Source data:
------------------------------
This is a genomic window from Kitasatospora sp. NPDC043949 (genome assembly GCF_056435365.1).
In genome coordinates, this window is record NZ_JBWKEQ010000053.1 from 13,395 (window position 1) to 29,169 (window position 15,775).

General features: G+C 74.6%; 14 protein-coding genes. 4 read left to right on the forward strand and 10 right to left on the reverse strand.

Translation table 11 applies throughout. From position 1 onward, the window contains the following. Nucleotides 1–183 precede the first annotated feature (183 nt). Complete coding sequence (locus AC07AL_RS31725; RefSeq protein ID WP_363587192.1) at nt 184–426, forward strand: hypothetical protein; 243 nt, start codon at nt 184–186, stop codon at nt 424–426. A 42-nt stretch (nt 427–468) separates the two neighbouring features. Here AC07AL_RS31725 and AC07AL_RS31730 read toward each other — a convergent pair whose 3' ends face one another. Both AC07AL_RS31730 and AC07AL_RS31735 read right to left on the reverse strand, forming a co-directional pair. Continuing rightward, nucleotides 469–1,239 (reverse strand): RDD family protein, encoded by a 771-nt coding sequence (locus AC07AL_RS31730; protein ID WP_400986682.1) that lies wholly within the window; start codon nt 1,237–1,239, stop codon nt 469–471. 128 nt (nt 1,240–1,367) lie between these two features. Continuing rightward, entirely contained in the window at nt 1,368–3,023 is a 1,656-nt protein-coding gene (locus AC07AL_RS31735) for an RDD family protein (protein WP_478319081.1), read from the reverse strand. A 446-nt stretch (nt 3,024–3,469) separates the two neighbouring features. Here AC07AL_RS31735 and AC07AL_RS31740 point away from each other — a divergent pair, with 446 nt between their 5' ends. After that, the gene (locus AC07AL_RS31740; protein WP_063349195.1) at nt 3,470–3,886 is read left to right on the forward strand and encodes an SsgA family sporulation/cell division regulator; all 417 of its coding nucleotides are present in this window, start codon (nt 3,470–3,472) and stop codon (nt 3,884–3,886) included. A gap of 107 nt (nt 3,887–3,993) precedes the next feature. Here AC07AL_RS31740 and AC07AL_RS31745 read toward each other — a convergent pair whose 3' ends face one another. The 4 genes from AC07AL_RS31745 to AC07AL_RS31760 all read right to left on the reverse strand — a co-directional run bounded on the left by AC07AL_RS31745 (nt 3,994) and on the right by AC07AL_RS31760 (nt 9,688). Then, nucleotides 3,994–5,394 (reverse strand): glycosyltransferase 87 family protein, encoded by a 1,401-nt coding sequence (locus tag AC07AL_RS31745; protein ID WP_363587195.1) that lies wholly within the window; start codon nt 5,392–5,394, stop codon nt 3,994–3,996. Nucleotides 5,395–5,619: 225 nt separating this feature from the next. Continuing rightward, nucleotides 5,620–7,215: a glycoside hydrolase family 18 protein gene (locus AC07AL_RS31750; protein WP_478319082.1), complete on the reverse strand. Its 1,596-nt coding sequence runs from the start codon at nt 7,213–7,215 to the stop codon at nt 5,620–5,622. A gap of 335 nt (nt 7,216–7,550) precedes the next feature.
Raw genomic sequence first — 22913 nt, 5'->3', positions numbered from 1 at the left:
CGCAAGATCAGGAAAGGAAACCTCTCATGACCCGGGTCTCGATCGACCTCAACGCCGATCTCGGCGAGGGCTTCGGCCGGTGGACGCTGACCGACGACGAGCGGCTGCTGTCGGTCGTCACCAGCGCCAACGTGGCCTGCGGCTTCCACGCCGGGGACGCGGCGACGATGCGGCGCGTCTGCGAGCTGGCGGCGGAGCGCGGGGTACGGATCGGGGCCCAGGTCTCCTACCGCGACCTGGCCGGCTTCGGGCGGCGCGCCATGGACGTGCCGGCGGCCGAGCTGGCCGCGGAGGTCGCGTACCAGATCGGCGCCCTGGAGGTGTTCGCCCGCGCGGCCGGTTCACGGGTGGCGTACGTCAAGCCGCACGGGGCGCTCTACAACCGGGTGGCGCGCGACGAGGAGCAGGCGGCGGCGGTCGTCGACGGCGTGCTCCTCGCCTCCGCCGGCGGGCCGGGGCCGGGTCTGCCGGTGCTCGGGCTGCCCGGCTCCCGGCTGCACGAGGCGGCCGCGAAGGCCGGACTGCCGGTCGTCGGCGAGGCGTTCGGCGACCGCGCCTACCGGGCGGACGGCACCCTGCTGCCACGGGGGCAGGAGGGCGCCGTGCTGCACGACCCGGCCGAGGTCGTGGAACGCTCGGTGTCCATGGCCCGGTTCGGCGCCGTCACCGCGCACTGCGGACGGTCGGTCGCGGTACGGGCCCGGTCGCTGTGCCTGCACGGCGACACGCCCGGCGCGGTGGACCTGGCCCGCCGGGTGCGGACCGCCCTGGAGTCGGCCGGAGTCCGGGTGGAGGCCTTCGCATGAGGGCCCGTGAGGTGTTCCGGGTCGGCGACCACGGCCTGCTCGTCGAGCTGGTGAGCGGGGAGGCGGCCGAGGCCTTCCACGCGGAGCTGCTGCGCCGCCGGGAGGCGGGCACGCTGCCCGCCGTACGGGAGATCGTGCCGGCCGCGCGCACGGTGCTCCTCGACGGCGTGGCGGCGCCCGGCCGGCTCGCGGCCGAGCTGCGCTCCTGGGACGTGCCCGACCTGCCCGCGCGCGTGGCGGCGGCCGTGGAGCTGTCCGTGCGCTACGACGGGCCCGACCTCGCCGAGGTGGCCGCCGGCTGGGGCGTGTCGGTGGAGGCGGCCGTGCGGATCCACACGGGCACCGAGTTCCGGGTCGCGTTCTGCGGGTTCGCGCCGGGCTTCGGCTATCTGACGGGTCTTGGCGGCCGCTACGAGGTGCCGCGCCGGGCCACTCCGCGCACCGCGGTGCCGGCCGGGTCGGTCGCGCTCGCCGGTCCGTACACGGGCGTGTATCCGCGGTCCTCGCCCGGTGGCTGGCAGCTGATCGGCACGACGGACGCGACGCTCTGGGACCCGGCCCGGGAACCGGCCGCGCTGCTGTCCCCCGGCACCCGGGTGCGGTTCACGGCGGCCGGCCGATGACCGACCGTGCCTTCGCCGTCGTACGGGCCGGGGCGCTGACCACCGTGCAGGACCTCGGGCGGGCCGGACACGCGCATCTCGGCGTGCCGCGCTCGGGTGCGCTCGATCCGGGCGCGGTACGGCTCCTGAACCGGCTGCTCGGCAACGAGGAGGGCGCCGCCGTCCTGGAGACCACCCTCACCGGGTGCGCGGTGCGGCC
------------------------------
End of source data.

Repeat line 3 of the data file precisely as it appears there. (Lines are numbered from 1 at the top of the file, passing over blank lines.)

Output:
General features: G+C 74.6%; 14 protein-coding genes. 4 read left to right on the forward strand and 10 right to left on the reverse strand.